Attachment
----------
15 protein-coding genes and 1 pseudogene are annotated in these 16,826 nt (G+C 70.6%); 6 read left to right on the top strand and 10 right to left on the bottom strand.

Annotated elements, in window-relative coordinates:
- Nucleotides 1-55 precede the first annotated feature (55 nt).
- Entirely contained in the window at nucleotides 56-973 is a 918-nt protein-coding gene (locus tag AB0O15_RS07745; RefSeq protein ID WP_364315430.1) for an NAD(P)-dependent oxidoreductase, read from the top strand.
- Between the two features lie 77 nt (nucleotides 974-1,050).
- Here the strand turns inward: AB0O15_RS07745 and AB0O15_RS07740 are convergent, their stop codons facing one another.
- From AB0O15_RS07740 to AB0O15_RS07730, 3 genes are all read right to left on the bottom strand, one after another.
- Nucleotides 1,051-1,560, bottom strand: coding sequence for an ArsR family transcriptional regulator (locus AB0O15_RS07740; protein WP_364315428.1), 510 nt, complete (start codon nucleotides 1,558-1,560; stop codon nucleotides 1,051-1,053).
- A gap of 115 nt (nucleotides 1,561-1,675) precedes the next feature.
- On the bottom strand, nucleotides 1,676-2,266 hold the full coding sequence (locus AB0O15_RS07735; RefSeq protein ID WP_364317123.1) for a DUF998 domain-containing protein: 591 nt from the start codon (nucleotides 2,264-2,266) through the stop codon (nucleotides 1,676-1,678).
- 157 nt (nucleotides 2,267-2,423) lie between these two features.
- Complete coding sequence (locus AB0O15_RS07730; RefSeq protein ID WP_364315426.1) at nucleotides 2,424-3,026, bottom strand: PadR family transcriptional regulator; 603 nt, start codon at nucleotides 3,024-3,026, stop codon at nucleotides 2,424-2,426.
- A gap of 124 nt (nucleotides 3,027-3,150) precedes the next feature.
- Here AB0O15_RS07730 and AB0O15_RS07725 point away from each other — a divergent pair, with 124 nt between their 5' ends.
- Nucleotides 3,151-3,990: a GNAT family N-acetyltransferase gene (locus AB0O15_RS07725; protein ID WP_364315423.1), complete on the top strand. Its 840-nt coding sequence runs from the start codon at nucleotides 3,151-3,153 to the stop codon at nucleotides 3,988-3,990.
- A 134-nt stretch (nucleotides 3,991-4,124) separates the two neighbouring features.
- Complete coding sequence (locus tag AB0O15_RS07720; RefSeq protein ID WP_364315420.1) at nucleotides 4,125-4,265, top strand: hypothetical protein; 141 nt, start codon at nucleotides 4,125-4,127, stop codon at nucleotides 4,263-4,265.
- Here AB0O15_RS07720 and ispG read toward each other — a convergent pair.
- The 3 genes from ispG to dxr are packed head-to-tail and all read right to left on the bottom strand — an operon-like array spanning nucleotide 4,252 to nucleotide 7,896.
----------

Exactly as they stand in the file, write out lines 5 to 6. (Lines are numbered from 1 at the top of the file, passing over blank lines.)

- Between the two features lie 77 nt (nucleotides 974-1,050).
- Here the strand turns inward: AB0O15_RS07745 and AB0O15_RS07740 are convergent, their stop codons facing one another.